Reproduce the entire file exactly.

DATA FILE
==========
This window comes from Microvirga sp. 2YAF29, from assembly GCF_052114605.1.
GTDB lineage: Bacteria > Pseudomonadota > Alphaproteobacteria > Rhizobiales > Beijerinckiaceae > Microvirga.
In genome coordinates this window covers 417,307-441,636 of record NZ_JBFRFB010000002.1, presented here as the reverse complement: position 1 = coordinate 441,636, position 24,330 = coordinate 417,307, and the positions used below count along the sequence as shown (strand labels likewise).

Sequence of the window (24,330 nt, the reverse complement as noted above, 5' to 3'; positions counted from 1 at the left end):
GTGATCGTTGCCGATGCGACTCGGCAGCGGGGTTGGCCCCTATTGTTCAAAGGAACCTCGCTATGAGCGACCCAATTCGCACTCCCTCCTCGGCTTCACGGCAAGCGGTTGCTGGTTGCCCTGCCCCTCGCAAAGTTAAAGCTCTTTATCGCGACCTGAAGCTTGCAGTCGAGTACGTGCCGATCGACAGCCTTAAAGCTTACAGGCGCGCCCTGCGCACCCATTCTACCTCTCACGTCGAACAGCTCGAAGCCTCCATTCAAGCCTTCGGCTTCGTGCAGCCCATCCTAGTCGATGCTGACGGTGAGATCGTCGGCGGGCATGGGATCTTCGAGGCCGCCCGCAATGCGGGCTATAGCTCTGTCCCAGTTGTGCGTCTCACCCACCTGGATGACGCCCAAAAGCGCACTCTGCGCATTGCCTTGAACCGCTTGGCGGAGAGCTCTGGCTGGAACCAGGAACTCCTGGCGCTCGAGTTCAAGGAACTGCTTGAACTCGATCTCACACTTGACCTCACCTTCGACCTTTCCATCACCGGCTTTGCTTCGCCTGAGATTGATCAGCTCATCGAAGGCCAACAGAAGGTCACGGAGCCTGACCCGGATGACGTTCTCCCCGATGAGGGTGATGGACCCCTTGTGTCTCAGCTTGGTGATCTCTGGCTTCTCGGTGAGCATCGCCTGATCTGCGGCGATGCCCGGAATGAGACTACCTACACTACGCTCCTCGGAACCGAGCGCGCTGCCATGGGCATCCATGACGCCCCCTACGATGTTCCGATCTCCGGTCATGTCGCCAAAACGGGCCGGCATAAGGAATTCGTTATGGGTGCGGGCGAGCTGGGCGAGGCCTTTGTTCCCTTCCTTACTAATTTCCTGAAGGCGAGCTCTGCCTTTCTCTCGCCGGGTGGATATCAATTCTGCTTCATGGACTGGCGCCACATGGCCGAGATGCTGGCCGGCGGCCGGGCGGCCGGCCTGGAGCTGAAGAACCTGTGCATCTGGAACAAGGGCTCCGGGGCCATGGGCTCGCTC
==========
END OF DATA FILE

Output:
This window comes from Microvirga sp. 2YAF29, from assembly GCF_052114605.1.
GTDB lineage: Bacteria > Pseudomonadota > Alphaproteobacteria > Rhizobiales > Beijerinckiaceae > Microvirga.
In genome coordinates this window covers 417,307-441,636 of record NZ_JBFRFB010000002.1, presented here as the reverse complement: position 1 = coordinate 441,636, position 24,330 = coordinate 417,307, and the positions used below count along the sequence as shown (strand labels likewise).

Sequence of the window (24,330 nt, the reverse complement as noted above, 5' to 3'; positions counted from 1 at the left end):
GTGATCGTTGCCGATGCGACTCGGCAGCGGGGTTGGCCCCTATTGTTCAAAGGAACCTCGCTATGAGCGACCCAATTCGCACTCCCTCCTCGGCTTCACGGCAAGCGGTTGCTGGTTGCCCTGCCCCTCGCAAAGTTAAAGCTCTTTATCGCGACCTGAAGCTTGCAGTCGAGTACGTGCCGATCGACAGCCTTAAAGCTTACAGGCGCGCCCTGCGCACCCATTCTACCTCTCACGTCGAACAGCTCGAAGCCTCCATTCAAGCCTTCGGCTTCGTGCAGCCCATCCTAGTCGATGCTGACGGTGAGATCGTCGGCGGGCATGGGATCTTCGAGGCCGCCCGCAATGCGGGCTATAGCTCTGTCCCAGTTGTGCGTCTCACCCACCTGGATGACGCCCAAAAGCGCACTCTGCGCATTGCCTTGAACCGCTTGGCGGAGAGCTCTGGCTGGAACCAGGAACTCCTGGCGCTCGAGTTCAAGGAACTGCTTGAACTCGATCTCACACTTGACCTCACCTTCGACCTTTCCATCACCGGCTTTGCTTCGCCTGAGATTGATCAGCTCATCGAAGGCCAACAGAAGGTCACGGAGCCTGACCCGGATGACGTTCTCCCCGATGAGGGTGATGGACCCCTTGTGTCTCAGCTTGGTGATCTCTGGCTTCTCGGTGAGCATCGCCTGATCTGCGGCGATGCCCGGAATGAGACTACCTACACTACGCTCCTCGGAACCGAGCGCGCTGCCATGGGCATCCATGACGCCCCCTACGATGTTCCGATCTCCGGTCATGTCGCCAAAACGGGCCGGCATAAGGAATTCGTTATGGGTGCGGGCGAGCTGGGCGAGGCCTTTGTTCCCTTCCTTACTAATTTCCTGAAGGCGAGCTCTGCCTTTCTCTCGCCGGGTGGATATCAATTCTGCTTCATGGACTGGCGCCACATGGCCGAGATGCTGGCCGGCGGCCGGGCGGCCGGCCTGGAGCTGAAGAACCTGTGCATCTGGAACAAGGGCTCCGGGGCCATGGGCTCGCTC